Constance and Sophia, busy with the intense preoccupations of youth, recked not of such matters. They were surrounded by the county. On every side the fields and moors of Staffordshire, intersected by roads and lanes, railways, watercourses and telegraph-lines, patterned by hedges, ornamented and made respectable by halls and genteel parks, enlivened by villages at the intersections, and warmly surveyed by the sun, spread out undulating. And trains were rushing round curves in deep cuttings, and carts and waggons trotting and jingling on the yellow roads, and long, narrow boats passing in a leisure majestic and infinite over the surface of the stolid canals; the rivers had only themselves to support, for Staffordshire rivers have remained virgin of keels to this day. One could imagine the messages concerning prices, sudden death, and horses, in their flight through the wires under the feet of birds.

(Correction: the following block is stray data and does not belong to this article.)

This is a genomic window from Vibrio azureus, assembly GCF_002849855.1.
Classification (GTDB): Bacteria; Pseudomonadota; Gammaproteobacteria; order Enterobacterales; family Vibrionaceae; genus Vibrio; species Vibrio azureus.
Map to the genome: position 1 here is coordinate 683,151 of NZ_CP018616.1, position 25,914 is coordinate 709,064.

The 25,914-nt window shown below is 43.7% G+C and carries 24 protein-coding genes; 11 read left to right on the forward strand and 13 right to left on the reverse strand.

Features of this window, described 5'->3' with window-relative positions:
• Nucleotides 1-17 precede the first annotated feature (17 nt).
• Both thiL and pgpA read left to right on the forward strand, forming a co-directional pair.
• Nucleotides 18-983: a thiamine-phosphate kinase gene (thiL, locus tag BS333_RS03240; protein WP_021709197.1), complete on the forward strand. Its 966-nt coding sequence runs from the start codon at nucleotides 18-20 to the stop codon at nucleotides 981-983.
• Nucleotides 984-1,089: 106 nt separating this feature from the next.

In this world, Bennett describes every detail of their life. Such detail that it seems impossible to summarise, and also someone seems impossible that it could be fiction. Were we only to hear about (say) the death of their father, their marriages, their turmoils and victories, then it would feel plotted. As it is, we hear about the way in which they walk from room to room, the customers whom the assistants respect and those for whom they will not stand up, the manner of the tea tray and the teacups. Everything is here; every moment.
There are, however, a few moments of major event in the novel – even of sensation. Somehow this doesn’t feel ill-measured alongside the tone of Bennett’s writing, though by rights it should – perhaps the occasional extraordinary in the midst of the ordinary is simply another element of realism. One I shan’t mention, but is very interestingly used. The first such moment is Sophia absconding.
She runs off with a local charmer – and leaves the pages of the novel maybe only a sixth of the way through (so I thought). We are left to watch Constance grow older, marry, have a son, and continue to live next to the shop. It was a beautifully told story – the emotions Bennett describes of mother, daughter, sister, and wife seem (to one who is admittedly none of these things) to be perfectly judged and very effectively portrayed. All of it feels real.